COLUMBIA -- The NAACP on Friday sued a Myrtle Beach restaurant, claiming three black patrons were refused service during a biker rally last year in violation of their civil rights.

But the owner of the Pan American Pancake & Omelet House said that his employees do not discriminate against anyone based on the color of their skin. "I highly doubt it," said Constantine Leftis, 52, who immigrated to the U.S. from Greece in 1978 and has run the restaurant for 25 years. "... We've never had an issue."

At around 6 a.m. May 30, 2010, during the annual Atlantic Beach Bikefest weekend that caters to black bikers, restaurant employees told the plaintiffs that the restaurant was closed, even as they continued to serve white patrons, the National Association for the Advancement of Colored People said in the lawsuit.

In addition to at least $5,000 each for violation of South Carolina's public accommodations law, the court also should award each man unspecified punitive and compensatory damages for emotional harm and humiliation, attorneys wrote.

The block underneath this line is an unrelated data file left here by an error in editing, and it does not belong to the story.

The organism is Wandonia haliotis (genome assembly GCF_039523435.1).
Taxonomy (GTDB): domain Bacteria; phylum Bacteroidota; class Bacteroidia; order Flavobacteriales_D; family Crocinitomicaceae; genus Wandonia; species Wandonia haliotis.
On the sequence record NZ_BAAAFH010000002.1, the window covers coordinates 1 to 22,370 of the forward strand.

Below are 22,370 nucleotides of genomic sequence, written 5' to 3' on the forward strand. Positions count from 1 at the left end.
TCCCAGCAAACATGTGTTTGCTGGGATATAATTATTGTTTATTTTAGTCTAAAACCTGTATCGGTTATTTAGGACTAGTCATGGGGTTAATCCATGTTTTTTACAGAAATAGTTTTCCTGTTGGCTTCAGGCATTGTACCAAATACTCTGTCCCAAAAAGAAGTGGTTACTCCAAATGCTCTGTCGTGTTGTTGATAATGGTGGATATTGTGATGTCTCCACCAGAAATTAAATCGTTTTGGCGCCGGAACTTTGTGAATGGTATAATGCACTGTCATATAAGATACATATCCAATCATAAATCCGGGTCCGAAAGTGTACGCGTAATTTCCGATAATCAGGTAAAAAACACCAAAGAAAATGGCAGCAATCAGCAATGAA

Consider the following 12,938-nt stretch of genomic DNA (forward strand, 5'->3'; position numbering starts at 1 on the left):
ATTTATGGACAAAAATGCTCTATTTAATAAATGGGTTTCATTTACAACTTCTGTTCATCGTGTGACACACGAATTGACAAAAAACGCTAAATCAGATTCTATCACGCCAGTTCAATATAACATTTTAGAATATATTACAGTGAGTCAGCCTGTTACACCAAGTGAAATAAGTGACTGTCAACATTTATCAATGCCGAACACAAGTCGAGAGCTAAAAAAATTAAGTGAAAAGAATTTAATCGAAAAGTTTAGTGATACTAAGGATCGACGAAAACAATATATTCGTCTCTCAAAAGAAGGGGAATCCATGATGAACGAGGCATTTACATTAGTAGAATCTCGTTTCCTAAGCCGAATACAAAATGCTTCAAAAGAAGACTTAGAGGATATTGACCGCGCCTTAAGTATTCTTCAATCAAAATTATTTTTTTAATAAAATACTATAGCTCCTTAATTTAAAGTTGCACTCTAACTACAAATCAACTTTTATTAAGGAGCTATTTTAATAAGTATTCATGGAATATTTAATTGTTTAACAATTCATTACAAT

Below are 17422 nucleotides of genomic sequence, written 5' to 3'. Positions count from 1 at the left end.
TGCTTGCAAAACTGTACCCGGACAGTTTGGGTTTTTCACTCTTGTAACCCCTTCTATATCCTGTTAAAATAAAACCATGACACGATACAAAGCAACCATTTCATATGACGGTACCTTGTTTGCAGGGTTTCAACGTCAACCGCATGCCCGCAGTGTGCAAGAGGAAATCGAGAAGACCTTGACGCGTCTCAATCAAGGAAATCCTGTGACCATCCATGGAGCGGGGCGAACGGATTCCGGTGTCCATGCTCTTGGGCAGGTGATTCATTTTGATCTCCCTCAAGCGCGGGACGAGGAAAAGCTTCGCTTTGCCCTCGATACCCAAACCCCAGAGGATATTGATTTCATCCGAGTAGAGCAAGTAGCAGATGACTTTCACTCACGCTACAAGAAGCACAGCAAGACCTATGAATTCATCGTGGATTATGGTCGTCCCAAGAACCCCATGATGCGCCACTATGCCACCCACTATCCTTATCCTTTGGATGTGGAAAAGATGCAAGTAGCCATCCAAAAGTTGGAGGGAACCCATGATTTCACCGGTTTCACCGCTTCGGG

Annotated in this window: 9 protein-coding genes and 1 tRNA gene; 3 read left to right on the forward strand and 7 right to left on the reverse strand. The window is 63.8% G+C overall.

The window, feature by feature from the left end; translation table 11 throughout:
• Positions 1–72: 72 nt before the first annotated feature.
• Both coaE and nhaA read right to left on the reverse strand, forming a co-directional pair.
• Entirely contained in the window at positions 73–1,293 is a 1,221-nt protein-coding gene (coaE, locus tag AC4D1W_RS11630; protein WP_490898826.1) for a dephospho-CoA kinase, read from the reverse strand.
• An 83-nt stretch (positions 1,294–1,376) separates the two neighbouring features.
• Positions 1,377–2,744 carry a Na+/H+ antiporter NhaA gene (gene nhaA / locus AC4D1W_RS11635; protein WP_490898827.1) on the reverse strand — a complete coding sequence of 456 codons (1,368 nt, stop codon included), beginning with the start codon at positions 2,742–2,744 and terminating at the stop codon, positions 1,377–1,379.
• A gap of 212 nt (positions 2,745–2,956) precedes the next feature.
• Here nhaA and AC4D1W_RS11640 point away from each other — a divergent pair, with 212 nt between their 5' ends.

Organizers expect as many as 300,000 people for Atlantic Beach Bikefest, which is under way this weekend. The NAACP has said Myrtle Beach enforces laws against black bikers more strictly than during the predominantly white Harley-Davidson rally. It also has said it is again organizing Operation Bike Week Justice to monitor how police handle the rally in the predominantly black beach community on the Grand Strand.

Aside from having to call the police on rowdy customers several years ago, Leftis said he has never had a problem with patrons during either the Bikefest or the Harley-Davidson rally.

No hearings have been scheduled in the case.

Sign up for our daily newsletter

Get the best of The Post and Courier, handpicked and delivered to your inbox every morning.